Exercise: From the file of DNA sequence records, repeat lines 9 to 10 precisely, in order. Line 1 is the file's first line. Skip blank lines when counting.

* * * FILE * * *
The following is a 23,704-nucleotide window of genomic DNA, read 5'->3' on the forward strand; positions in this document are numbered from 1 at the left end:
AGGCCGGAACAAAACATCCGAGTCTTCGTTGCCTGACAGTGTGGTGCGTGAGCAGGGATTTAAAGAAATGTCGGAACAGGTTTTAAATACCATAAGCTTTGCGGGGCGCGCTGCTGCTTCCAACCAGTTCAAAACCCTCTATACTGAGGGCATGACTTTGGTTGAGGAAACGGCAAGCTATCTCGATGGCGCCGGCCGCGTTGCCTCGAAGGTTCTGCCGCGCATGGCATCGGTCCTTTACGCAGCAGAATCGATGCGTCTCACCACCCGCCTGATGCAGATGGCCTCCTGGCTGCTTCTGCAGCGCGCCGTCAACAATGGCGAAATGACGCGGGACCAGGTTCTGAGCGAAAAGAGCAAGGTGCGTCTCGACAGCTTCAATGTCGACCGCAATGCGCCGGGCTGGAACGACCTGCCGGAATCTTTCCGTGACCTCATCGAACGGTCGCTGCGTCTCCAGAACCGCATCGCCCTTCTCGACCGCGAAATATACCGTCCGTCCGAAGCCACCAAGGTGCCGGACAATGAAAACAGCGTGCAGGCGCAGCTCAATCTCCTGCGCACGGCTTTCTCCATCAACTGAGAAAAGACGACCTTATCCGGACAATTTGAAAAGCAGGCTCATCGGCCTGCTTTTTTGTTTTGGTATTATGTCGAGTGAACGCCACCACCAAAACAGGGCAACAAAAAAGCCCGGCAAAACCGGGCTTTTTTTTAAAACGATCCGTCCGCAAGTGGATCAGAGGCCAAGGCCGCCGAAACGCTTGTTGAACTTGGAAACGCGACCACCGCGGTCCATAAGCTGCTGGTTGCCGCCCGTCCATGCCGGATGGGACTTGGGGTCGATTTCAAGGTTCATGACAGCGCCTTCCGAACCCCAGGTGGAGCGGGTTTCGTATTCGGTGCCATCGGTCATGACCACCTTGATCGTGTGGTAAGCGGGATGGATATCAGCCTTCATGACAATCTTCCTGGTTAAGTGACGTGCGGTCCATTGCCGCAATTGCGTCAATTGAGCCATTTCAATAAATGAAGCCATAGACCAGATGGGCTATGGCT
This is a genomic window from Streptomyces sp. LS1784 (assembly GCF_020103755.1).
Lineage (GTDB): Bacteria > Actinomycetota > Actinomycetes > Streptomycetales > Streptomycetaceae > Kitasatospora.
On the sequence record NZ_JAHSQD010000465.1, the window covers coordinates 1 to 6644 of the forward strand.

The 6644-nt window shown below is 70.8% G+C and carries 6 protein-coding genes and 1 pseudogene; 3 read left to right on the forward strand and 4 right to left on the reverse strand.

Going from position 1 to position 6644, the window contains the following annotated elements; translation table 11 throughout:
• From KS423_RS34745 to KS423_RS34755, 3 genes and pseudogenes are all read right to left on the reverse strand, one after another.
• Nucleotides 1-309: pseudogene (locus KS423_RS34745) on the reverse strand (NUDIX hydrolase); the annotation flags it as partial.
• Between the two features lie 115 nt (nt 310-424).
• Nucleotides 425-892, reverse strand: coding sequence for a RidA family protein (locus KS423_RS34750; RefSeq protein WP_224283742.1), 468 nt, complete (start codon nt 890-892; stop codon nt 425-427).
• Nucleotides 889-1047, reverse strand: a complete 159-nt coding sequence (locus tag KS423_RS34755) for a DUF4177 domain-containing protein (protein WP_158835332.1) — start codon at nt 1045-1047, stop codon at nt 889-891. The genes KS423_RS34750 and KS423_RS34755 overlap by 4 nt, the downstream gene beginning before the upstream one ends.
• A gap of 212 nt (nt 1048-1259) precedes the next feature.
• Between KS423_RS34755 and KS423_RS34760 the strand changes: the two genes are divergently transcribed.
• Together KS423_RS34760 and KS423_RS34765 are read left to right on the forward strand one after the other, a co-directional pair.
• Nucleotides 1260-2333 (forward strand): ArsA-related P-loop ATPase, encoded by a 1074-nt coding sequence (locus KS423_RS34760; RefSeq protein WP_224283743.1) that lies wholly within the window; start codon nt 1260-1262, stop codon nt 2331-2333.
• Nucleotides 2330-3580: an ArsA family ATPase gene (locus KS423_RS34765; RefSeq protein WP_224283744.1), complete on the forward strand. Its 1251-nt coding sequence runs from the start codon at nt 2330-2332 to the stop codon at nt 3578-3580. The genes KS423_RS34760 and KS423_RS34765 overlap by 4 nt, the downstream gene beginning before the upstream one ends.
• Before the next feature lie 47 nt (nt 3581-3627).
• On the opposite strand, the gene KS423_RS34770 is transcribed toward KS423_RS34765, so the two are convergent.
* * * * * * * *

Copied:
• Nucleotides 1-309: pseudogene (locus KS423_RS34745) on the reverse strand (NUDIX hydrolase); the annotation flags it as partial.
• Between the two features lie 115 nt (nt 310-424).